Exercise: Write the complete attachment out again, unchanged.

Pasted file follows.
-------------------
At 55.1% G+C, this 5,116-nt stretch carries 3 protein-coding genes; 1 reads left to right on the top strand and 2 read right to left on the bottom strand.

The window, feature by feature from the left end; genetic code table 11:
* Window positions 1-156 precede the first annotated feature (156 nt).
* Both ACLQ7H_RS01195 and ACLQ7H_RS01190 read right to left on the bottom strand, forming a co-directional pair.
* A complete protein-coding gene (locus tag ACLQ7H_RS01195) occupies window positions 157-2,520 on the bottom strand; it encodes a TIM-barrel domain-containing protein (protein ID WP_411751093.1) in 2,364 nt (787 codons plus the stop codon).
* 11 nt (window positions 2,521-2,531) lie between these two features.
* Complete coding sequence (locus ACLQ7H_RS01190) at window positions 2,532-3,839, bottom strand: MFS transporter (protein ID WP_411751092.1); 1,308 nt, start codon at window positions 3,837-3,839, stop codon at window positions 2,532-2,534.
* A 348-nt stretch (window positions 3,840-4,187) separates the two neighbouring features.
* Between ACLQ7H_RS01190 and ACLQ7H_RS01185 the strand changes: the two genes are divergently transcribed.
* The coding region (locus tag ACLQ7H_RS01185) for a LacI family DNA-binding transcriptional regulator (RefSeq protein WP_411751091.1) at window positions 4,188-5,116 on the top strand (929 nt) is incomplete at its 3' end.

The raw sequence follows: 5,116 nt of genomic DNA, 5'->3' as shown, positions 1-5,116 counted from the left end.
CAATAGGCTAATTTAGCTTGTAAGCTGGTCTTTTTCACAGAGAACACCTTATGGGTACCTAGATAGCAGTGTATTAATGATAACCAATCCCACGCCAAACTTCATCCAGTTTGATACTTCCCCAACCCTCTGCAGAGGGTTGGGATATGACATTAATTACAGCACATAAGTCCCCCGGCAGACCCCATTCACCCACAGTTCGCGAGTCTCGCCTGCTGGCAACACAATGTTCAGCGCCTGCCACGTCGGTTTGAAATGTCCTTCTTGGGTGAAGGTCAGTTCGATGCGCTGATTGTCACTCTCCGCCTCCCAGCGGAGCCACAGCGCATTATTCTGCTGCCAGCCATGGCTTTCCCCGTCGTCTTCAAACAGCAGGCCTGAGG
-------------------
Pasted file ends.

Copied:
At 55.1% G+C, this 5,116-nt stretch carries 3 protein-coding genes; 1 reads left to right on the top strand and 2 read right to left on the bottom strand.

The window, feature by feature from the left end; genetic code table 11:
* Window positions 1-156 precede the first annotated feature (156 nt).
* Both ACLQ7H_RS01195 and ACLQ7H_RS01190 read right to left on the bottom strand, forming a co-directional pair.
* A complete protein-coding gene (locus tag ACLQ7H_RS01195) occupies window positions 157-2,520 on the bottom strand; it encodes a TIM-barrel domain-containing protein (protein ID WP_411751093.1) in 2,364 nt (787 codons plus the stop codon).
* 11 nt (window positions 2,521-2,531) lie between these two features.
* Complete coding sequence (locus ACLQ7H_RS01190) at window positions 2,532-3,839, bottom strand: MFS transporter (protein ID WP_411751092.1); 1,308 nt, start codon at window positions 3,837-3,839, stop codon at window positions 2,532-2,534.
* A 348-nt stretch (window positions 3,840-4,187) separates the two neighbouring features.
* Between ACLQ7H_RS01190 and ACLQ7H_RS01185 the strand changes: the two genes are divergently transcribed.
* The coding region (locus tag ACLQ7H_RS01185) for a LacI family DNA-binding transcriptional regulator (RefSeq protein WP_411751091.1) at window positions 4,188-5,116 on the top strand (929 nt) is incomplete at its 3' end.

The raw sequence follows: 5,116 nt of genomic DNA, 5'->3' as shown, positions 1-5,116 counted from the left end.
CAATAGGCTAATTTAGCTTGTAAGCTGGTCTTTTTCACAGAGAACACCTTATGGGTACCTAGATAGCAGTGTATTAATGATAACCAATCCCACGCCAAACTTCATCCAGTTTGATACTTCCCCAACCCTCTGCAGAGGGTTGGGATATGACATTAATTACAGCACATAAGTCCCCCGGCAGACCCCATTCACCCACAGTTCGCGAGTCTCGCCTGCTGGCAACACAATGTTCAGCGCCTGCCACGTCGGTTTGAAATGTCCTTCTTGGGTGAAGGTCAGTTCGATGCGCTGATTGTCACTCTCCGCCTCCCAGCGGAGCCACAGCGCATTATTCTGCTGCCAGCCATGGCTTTCCCCGTCGTCTTCAAACAGCAGGCCTGAGG